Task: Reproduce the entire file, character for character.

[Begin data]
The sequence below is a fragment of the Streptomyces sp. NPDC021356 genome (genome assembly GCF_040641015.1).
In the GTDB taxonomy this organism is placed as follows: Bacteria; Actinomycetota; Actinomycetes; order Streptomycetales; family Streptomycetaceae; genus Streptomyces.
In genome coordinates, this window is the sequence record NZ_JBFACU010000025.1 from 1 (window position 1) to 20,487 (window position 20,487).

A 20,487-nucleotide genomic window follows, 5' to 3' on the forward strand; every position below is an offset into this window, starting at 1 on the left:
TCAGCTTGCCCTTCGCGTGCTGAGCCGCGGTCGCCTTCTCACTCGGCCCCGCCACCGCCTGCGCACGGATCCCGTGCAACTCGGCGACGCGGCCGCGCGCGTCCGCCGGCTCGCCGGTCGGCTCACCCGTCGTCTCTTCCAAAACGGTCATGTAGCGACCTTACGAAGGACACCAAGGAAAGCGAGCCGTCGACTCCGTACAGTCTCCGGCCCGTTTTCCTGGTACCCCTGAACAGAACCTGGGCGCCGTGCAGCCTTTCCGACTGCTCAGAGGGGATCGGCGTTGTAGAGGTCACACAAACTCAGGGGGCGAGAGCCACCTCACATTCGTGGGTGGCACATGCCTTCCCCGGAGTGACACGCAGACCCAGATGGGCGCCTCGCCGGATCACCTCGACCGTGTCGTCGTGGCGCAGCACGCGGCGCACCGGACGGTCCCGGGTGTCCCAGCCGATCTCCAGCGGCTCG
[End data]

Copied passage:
The sequence below is a fragment of the Streptomyces sp. NPDC021356 genome (genome assembly GCF_040641015.1).
In the GTDB taxonomy this organism is placed as follows: Bacteria; Actinomycetota; Actinomycetes; order Streptomycetales; family Streptomycetaceae; genus Streptomyces.
In genome coordinates, this window is the sequence record NZ_JBFACU010000025.1 from 1 (window position 1) to 20,487 (window position 20,487).

A 20,487-nucleotide genomic window follows, 5' to 3' on the forward strand; every position below is an offset into this window, starting at 1 on the left:
TCAGCTTGCCCTTCGCGTGCTGAGCCGCGGTCGCCTTCTCACTCGGCCCCGCCACCGCCTGCGCACGGATCCCGTGCAACTCGGCGACGCGGCCGCGCGCGTCCGCCGGCTCGCCGGTCGGCTCACCCGTCGTCTCTTCCAAAACGGTCATGTAGCGACCTTACGAAGGACACCAAGGAAAGCGAGCCGTCGACTCCGTACAGTCTCCGGCCCGTTTTCCTGGTACCCCTGAACAGAACCTGGGCGCCGTGCAGCCTTTCCGACTGCTCAGAGGGGATCGGCGTTGTAGAGGTCACACAAACTCAGGGGGCGAGAGCCACCTCACATTCGTGGGTGGCACATGCCTTCCCCGGAGTGACACGCAGACCCAGATGGGCGCCTCGCCGGATCACCTCGACCGTGTCGTCGTGGCGCAGCACGCGGCGCACCGGACGGTCCCGGGTGTCCCAGCCGATCTCCAGCGGCTCG